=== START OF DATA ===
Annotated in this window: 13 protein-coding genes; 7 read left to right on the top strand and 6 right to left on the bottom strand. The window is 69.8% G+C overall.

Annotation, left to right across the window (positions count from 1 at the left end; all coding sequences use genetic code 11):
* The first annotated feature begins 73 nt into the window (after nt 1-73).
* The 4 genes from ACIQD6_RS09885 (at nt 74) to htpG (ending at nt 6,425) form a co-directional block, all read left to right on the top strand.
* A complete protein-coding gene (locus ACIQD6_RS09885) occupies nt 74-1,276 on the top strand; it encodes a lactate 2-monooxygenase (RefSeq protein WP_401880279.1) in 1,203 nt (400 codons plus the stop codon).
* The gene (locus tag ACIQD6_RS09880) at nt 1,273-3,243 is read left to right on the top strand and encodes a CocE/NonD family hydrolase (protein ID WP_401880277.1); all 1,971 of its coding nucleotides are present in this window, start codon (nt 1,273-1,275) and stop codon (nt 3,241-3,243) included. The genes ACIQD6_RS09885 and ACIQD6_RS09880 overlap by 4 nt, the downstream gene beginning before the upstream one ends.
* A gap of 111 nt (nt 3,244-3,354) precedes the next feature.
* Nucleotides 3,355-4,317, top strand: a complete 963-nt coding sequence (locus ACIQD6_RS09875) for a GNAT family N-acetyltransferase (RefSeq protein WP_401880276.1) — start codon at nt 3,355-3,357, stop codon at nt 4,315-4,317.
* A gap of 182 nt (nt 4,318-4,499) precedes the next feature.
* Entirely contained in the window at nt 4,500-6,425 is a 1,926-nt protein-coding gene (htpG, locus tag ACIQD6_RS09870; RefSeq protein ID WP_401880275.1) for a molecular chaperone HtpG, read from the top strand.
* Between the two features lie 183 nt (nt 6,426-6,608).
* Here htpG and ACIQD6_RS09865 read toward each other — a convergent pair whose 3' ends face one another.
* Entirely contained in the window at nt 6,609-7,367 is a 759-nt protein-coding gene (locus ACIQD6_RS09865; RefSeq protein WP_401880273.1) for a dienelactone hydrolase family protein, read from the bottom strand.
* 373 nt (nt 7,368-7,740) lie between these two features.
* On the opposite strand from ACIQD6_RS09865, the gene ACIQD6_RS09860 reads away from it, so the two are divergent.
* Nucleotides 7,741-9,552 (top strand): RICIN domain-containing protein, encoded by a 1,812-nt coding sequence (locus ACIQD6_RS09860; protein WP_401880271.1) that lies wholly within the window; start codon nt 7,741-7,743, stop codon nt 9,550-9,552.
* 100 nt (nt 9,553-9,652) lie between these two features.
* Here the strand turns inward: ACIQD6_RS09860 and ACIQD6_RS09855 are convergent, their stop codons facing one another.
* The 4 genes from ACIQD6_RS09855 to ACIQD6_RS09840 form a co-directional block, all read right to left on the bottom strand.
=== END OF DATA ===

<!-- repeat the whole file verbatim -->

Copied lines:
Annotated in this window: 13 protein-coding genes; 7 read left to right on the top strand and 6 right to left on the bottom strand. The window is 69.8% G+C overall.

Annotation, left to right across the window (positions count from 1 at the left end; all coding sequences use genetic code 11):
* The first annotated feature begins 73 nt into the window (after nt 1-73).
* The 4 genes from ACIQD6_RS09885 (at nt 74) to htpG (ending at nt 6,425) form a co-directional block, all read left to right on the top strand.
* A complete protein-coding gene (locus ACIQD6_RS09885) occupies nt 74-1,276 on the top strand; it encodes a lactate 2-monooxygenase (RefSeq protein WP_401880279.1) in 1,203 nt (400 codons plus the stop codon).
* The gene (locus tag ACIQD6_RS09880) at nt 1,273-3,243 is read left to right on the top strand and encodes a CocE/NonD family hydrolase (protein ID WP_401880277.1); all 1,971 of its coding nucleotides are present in this window, start codon (nt 1,273-1,275) and stop codon (nt 3,241-3,243) included. The genes ACIQD6_RS09885 and ACIQD6_RS09880 overlap by 4 nt, the downstream gene beginning before the upstream one ends.
* A gap of 111 nt (nt 3,244-3,354) precedes the next feature.
* Nucleotides 3,355-4,317, top strand: a complete 963-nt coding sequence (locus ACIQD6_RS09875) for a GNAT family N-acetyltransferase (RefSeq protein WP_401880276.1) — start codon at nt 3,355-3,357, stop codon at nt 4,315-4,317.
* A gap of 182 nt (nt 4,318-4,499) precedes the next feature.
* Entirely contained in the window at nt 4,500-6,425 is a 1,926-nt protein-coding gene (htpG, locus tag ACIQD6_RS09870; RefSeq protein ID WP_401880275.1) for a molecular chaperone HtpG, read from the top strand.
* Between the two features lie 183 nt (nt 6,426-6,608).
* Here htpG and ACIQD6_RS09865 read toward each other — a convergent pair whose 3' ends face one another.
* Entirely contained in the window at nt 6,609-7,367 is a 759-nt protein-coding gene (locus ACIQD6_RS09865; RefSeq protein WP_401880273.1) for a dienelactone hydrolase family protein, read from the bottom strand.
* 373 nt (nt 7,368-7,740) lie between these two features.
* On the opposite strand from ACIQD6_RS09865, the gene ACIQD6_RS09860 reads away from it, so the two are divergent.
* Nucleotides 7,741-9,552 (top strand): RICIN domain-containing protein, encoded by a 1,812-nt coding sequence (locus ACIQD6_RS09860; protein WP_401880271.1) that lies wholly within the window; start codon nt 7,741-7,743, stop codon nt 9,550-9,552.
* 100 nt (nt 9,553-9,652) lie between these two features.
* Here the strand turns inward: ACIQD6_RS09860 and ACIQD6_RS09855 are convergent, their stop codons facing one another.
* The 4 genes from ACIQD6_RS09855 to ACIQD6_RS09840 form a co-directional block, all read right to left on the bottom strand.